Norco QB Shane Illingworth’s visit to Oklahoma State reinforces his commitment

Norco quarterback Shane Illingworth makes a throw during a seven-on-seven tournament in Mesquite, Nev., on Feb. 23.
(Shotgun Spratling / Los Angeles Times)

Norco High quarterback Shane Illingworth committed to Oklahoma State last month — two weeks after the Cowboys offered him a scholarship. That commitment was solidified when Illingworth spent six days in Stillwater, Okla., last week.

“When you know, you know,” he said.

Illingworth traveled with his family to participate in an invite-only Oklahoma State camp early in the week and then stuck around to take his official visit with the school, a stay that lasted into the weekend. Illingworth was able to show his abilities at the camp and then enjoyed the pampered treatment an official visit generally elicits. It was a chance to get a better feel for the program, school and city as a whole.

“It was a little bit of everything,” Illingworth said. “It’s one thing to talk about the experience of being an Oklahoma State football player and another thing to do the experience.”


Participating in the camp, the 6-foot-6½, 234-pound slinger got to throw with skill players whom Oklahoma State is recruiting and who could become future teammates, such as Texas running back Myles Price, who committed to the Cowboys during the camp. Illingworth went through the drills of new offensive coordinator Sean Gleeson, getting a feel for his coaching style. Illingworth also spent one-on-one time coach Mike Gundy.

“It was fun to just see how the coaching staff coaches you and tries to make you better and how they critique you. It was a fun experience for me,” Illingworth said of the camp that was highlighted by a night-time session in the school stadium. “The first time throwing under the lights in Boone Pickens Stadium was pretty fun. It was honestly a really good week.”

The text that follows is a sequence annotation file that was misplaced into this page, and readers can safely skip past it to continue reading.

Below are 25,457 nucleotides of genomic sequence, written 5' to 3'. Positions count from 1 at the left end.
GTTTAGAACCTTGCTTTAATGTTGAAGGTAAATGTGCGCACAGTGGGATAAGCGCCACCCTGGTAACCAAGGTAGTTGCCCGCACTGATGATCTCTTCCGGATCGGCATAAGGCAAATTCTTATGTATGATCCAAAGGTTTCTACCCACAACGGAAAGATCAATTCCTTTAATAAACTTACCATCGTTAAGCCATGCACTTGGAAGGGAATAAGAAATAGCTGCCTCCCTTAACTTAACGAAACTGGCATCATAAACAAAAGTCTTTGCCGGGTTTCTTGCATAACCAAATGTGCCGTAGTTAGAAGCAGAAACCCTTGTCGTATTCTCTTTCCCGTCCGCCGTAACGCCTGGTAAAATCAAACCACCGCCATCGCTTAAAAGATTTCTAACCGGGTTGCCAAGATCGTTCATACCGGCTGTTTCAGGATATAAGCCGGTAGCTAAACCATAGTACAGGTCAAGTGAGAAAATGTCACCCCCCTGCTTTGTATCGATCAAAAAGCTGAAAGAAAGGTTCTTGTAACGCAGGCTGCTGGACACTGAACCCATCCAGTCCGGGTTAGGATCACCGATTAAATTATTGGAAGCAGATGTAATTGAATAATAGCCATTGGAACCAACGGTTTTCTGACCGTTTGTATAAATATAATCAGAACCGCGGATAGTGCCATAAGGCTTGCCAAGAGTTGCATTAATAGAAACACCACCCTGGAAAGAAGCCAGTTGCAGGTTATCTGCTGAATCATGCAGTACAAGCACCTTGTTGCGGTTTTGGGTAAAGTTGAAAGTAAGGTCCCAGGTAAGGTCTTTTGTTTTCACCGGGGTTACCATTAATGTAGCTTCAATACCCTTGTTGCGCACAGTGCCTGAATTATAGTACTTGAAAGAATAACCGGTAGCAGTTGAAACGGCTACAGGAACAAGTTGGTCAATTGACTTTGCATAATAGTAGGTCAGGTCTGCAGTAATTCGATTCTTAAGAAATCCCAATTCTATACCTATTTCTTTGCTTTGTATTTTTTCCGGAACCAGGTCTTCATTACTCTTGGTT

That included the official visit portion of the trip. Illingworth said he “loved every minute of it” as he interacted with the current Oklahoma State players and absorbed the atmosphere on and around the campus. Illingworth has family in Oklahoma, but the trip was as much an opportunity to see how he would fit into the community as with the football team. He and his parents traveled around Stillwater and explored some of the hot spots. The locals were friendly and welcoming, leaving a strong impression on the family.

The coaching staff left a similar impression with its vision for the Norco quarterback. Gundy’s teams have consistently produced stellar offenses. Illingworth is confident the addition of Gleeson, who was hired in January after his Princeton offense led the Football Championship Subdivision by scoring 47.0 points per game, will generate another dynamic quick-strike attack in the defense-averse Big 12 and put the four-star prospect in optimal positions.


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“I think what he’s doing really fits me and what I’m doing and what I bring to the table,” Illingworth said. “He gives the quarterback power to make his calls and will put me in the right situation to succeed. And coach Gundy is a legendary coach. It’s proven that his offense works and we’ll be a top-10 offense pretty much every year. That intrigued me a lot, and I love throwing the ball.”

Illingworth threw the ball 264 times last year, completing 167 passes for 2,739 yards and 29 touchdowns with seven interceptions. He throws the deep ball really well but also has the accuracy to hit targets between zone defenders. He knows when to fire the ball and when to take a little off to fit a throw in a window.

Illingworth plays in an offense he described as having spread principles with some Air Raid schemes while also incorporating the Cougars’ vaunted power runs. He thinks the incorporation of the different looks will help him transition quickly from high school to college.


“It’s honestly a very cool offense that coach [Chuck] Chastain set up,” Illingworth said. “He has prepared me pretty well, and he’s shown me things that colleges are doing. We almost have the same type of concepts. The verbal is different, but the concepts are the same.”